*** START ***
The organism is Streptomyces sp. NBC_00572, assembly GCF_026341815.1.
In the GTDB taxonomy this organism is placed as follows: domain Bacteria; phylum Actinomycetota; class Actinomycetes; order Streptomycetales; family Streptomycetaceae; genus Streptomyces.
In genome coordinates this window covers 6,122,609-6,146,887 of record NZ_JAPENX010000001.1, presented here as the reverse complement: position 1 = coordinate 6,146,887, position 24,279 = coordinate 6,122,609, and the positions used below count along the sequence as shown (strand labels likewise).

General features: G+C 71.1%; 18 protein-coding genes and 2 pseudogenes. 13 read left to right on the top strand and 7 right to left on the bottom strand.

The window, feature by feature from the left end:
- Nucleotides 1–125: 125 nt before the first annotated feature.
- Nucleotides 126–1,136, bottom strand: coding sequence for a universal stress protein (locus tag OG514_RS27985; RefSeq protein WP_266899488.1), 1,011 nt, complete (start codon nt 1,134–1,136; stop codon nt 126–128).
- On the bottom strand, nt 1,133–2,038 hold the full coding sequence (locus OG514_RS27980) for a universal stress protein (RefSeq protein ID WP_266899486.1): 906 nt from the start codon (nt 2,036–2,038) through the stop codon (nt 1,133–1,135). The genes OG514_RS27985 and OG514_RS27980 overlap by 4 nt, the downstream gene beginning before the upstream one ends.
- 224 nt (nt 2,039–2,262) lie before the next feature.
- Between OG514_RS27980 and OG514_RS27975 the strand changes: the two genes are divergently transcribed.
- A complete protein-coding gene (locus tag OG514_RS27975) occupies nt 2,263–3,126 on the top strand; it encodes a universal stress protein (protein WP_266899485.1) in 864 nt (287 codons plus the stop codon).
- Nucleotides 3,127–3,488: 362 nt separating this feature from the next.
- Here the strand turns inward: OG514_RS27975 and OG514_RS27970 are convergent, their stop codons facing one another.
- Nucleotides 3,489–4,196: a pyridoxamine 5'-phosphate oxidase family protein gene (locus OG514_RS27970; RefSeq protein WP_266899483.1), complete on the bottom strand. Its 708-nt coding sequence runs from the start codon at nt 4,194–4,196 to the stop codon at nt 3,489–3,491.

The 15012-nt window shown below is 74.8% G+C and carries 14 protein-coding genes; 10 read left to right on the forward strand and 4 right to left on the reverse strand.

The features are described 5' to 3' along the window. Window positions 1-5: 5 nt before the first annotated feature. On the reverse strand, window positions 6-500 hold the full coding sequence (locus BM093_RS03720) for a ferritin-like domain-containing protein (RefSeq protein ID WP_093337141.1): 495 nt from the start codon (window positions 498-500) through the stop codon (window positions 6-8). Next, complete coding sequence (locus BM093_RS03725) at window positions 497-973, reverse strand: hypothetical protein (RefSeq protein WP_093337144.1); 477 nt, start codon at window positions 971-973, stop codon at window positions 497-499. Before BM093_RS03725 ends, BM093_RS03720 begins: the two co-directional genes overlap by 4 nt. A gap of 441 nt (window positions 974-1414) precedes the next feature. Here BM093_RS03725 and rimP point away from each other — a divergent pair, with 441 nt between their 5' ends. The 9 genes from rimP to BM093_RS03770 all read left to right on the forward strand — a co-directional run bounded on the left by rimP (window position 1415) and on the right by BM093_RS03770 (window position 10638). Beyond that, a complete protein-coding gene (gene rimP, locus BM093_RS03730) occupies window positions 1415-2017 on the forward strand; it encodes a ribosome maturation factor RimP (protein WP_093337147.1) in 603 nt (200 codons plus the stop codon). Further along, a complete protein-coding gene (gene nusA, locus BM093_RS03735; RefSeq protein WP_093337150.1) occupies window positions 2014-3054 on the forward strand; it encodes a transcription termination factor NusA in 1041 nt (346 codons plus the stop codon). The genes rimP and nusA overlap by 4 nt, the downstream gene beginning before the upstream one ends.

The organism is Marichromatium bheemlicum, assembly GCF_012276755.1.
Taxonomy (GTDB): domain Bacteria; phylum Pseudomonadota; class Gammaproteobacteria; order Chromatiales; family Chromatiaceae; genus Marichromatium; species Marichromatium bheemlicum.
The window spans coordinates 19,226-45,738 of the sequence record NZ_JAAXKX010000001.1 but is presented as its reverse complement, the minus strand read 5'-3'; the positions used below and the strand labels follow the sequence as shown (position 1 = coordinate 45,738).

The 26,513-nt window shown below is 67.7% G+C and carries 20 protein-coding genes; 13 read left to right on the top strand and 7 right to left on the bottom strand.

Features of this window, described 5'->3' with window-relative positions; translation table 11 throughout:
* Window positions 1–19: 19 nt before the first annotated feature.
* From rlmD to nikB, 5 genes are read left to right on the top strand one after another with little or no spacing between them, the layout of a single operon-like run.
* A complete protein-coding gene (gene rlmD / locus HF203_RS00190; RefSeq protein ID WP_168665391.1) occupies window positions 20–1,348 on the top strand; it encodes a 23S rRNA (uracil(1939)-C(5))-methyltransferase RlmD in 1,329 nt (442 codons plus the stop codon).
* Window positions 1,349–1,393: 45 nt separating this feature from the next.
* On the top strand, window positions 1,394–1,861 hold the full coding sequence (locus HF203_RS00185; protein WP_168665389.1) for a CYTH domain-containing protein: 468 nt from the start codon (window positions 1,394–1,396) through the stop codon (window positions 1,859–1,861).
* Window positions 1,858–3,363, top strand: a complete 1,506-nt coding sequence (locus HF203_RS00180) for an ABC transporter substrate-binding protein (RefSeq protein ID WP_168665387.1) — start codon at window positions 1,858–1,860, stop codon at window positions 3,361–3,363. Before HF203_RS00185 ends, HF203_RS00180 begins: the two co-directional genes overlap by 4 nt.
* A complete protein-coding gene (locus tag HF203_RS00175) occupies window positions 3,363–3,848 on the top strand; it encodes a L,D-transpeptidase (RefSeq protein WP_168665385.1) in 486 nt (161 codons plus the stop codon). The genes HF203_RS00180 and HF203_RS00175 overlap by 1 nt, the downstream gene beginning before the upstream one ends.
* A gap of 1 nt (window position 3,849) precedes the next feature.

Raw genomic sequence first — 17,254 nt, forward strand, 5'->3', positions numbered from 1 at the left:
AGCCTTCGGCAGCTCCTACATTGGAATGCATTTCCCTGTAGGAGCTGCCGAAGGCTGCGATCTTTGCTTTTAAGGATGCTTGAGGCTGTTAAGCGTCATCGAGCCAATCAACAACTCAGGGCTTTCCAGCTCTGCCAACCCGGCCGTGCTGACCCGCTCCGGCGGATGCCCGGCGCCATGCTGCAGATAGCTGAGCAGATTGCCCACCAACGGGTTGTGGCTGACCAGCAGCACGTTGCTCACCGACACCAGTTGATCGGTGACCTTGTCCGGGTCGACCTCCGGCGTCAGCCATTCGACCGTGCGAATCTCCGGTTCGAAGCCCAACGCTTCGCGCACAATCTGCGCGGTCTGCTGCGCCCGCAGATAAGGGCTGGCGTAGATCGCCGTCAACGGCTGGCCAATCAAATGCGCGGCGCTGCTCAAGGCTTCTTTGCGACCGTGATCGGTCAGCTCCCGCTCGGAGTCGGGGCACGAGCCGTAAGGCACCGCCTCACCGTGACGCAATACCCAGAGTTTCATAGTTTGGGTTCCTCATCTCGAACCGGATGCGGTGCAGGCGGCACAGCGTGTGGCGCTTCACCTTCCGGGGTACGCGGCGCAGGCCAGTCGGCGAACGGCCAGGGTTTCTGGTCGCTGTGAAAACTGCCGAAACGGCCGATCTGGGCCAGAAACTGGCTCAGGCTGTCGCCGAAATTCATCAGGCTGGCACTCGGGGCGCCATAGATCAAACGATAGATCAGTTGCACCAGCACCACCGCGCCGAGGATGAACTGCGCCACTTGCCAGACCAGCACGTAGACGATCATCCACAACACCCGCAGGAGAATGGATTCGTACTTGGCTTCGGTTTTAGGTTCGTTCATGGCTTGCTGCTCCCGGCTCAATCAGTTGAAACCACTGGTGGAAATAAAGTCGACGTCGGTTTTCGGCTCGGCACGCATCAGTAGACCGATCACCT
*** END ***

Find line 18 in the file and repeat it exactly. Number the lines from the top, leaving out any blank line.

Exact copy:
Taxonomy (GTDB): domain Bacteria; phylum Pseudomonadota; class Gammaproteobacteria; order Chromatiales; family Chromatiaceae; genus Marichromatium; species Marichromatium bheemlicum.